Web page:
Hip Resurfacing arthroplasty is an alternative to total hip replacement in individuals with end-stage articular cartilage degeneration and who have good bone quality. They must have minimal bone loss in their hip joints with a structural intact joint surface.

The big advantage of hip resurfacing is preservation of bone-stock and limit the risk of early hip dislocation with better range of motion than what a traditional hip replacement offers.

Areas of controversy and concern is metal allergy; and in patients who have renal insufficiency the procedure is contraindicated.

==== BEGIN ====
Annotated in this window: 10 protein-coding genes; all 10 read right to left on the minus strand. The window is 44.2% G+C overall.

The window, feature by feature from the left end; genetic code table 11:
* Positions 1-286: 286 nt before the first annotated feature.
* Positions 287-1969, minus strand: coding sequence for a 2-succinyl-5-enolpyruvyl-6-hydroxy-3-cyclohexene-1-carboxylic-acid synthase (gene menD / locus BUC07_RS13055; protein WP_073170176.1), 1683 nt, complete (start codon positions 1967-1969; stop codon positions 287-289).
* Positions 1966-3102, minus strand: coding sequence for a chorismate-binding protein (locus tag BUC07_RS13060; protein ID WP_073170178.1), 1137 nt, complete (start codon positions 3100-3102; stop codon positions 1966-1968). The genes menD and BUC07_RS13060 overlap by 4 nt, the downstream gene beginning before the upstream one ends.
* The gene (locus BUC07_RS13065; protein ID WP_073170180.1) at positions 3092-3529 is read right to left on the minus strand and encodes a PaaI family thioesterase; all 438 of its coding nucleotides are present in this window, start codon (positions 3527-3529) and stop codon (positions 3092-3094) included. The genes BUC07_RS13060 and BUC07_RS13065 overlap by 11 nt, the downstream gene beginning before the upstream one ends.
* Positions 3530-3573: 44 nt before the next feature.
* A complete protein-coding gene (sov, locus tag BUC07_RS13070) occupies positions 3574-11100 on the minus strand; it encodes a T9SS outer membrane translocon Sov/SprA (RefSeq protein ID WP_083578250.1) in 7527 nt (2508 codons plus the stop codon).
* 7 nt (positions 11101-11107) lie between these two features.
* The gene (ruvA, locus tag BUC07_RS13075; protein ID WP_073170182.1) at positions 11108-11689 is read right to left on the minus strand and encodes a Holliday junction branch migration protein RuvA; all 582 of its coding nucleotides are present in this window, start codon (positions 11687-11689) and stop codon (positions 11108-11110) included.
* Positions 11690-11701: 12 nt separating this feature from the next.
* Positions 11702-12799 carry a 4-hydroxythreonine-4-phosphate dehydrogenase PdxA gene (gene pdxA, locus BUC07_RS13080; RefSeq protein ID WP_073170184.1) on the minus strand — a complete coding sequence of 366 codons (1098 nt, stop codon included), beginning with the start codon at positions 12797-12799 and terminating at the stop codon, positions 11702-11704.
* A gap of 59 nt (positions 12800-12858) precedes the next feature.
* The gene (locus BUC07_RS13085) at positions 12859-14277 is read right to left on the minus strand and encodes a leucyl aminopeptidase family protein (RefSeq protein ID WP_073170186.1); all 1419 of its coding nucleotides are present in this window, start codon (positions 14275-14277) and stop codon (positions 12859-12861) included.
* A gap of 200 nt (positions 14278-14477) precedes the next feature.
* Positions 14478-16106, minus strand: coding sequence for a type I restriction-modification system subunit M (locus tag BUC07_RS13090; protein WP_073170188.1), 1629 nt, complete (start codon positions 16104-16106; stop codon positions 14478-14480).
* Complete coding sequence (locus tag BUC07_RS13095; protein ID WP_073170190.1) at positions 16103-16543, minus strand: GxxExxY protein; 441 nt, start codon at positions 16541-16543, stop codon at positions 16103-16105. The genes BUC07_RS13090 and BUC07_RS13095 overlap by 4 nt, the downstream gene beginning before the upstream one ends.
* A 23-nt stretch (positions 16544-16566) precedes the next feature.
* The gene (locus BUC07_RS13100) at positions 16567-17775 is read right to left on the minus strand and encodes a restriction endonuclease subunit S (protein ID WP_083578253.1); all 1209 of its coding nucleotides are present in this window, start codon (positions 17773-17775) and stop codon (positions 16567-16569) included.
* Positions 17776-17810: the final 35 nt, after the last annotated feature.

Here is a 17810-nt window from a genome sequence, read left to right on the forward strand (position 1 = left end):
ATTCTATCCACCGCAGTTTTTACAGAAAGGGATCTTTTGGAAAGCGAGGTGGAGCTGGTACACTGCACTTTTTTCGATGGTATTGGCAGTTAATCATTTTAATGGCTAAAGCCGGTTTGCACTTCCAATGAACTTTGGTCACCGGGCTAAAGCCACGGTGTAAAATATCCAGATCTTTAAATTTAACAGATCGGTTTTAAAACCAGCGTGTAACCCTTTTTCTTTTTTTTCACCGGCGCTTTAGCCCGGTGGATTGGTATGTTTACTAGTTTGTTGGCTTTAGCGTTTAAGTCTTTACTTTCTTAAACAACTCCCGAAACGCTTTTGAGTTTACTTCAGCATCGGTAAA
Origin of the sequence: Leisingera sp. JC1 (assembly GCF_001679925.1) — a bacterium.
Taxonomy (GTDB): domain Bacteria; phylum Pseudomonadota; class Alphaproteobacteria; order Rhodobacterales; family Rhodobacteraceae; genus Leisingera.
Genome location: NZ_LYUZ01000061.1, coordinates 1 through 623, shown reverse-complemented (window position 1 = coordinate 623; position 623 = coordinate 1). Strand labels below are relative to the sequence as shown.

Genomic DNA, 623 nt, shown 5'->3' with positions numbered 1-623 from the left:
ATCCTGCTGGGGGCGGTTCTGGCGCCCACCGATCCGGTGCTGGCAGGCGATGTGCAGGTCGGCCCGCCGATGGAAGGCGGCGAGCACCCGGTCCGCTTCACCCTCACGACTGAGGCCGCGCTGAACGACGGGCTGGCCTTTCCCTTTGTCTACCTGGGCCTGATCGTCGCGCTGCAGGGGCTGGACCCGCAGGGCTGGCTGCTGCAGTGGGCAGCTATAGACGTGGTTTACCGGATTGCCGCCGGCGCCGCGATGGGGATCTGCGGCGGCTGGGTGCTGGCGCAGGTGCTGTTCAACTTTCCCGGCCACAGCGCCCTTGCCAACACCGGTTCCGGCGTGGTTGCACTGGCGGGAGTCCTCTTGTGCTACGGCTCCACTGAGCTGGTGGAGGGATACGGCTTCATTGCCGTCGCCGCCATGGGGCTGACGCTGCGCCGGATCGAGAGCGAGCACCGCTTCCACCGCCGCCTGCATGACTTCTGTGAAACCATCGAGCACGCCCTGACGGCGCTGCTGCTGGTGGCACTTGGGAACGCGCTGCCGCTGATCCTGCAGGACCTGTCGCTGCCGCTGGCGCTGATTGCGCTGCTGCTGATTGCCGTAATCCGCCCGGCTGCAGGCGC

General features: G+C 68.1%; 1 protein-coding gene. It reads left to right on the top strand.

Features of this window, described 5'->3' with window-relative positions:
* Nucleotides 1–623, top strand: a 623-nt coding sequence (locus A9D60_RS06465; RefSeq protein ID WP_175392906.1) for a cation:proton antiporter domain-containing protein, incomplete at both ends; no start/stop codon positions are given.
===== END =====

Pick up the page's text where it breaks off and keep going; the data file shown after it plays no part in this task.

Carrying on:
Women especially in their childbearing age must be notified about the risks associated with exposure to metal alloy.

Outcome is dependent on several factors, including surgeon experience, patient selection, proper component orientation and restoring the normal hip biomechanics.

Early postoperative complications include femoral neck fracture and venous thrombosis.


Thomas P. Vail; Journal of the AAOS; April 2011 Orthoportal from the American Academy